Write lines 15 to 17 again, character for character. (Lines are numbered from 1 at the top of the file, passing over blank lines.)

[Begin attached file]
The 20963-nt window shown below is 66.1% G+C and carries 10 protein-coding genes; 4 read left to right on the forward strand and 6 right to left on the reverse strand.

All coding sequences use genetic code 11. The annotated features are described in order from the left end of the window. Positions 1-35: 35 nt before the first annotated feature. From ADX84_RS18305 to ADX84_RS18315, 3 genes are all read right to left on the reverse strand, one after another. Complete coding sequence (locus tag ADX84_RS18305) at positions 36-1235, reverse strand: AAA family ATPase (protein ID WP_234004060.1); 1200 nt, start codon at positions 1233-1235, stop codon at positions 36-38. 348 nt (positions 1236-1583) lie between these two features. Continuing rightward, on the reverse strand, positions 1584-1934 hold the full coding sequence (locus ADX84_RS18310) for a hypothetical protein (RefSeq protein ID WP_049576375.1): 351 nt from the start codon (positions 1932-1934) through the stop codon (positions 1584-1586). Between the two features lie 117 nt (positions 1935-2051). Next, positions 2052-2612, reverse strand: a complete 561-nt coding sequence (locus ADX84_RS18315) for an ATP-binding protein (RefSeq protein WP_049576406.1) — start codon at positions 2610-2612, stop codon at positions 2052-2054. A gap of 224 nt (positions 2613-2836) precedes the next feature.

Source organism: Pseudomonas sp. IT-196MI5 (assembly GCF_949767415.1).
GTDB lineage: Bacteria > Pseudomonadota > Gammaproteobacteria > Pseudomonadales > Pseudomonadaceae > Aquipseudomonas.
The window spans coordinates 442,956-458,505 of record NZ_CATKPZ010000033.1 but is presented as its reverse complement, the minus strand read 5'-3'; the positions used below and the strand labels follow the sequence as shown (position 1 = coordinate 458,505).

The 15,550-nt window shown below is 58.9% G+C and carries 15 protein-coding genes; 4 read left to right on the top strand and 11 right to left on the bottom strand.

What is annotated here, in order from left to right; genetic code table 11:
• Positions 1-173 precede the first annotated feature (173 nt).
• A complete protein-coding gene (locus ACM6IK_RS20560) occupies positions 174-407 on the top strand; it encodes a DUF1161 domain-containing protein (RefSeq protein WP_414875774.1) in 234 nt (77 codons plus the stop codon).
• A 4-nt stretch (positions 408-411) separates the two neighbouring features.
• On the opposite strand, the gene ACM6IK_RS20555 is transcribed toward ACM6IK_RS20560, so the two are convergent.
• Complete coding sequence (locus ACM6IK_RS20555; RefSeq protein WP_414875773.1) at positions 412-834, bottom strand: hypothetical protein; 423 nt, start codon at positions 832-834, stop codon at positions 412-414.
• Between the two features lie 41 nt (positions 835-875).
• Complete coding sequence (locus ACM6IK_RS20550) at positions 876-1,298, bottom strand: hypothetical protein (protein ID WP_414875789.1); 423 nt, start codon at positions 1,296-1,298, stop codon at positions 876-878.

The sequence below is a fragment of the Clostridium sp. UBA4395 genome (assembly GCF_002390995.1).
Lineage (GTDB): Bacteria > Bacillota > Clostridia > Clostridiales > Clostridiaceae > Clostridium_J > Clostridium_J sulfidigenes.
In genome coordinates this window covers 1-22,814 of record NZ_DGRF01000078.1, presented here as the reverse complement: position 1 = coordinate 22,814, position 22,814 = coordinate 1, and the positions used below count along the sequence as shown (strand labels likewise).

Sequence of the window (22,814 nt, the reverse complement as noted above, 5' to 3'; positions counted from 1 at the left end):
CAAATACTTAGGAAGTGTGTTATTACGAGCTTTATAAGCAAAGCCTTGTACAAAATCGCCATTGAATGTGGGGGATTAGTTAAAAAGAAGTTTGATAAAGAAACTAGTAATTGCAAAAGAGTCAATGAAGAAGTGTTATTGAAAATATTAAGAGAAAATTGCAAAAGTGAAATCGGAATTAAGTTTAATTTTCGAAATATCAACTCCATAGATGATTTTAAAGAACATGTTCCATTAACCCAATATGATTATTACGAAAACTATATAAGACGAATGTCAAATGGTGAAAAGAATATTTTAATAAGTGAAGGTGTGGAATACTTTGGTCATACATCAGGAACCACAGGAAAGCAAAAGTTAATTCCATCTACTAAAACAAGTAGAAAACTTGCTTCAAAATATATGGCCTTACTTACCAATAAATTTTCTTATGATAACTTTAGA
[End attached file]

The sequence below is a fragment of the Clostridium sp. UBA4395 genome (assembly GCF_002390995.1).
Lineage (GTDB): Bacteria > Bacillota > Clostridia > Clostridiales > Clostridiaceae > Clostridium_J > Clostridium_J sulfidigenes.
In genome coordinates this window covers 1-22,814 of record NZ_DGRF01000078.1, presented here as the reverse complement: position 1 = coordinate 22,814, position 22,814 = coordinate 1, and the positions used below count along the sequence as shown (strand labels likewise).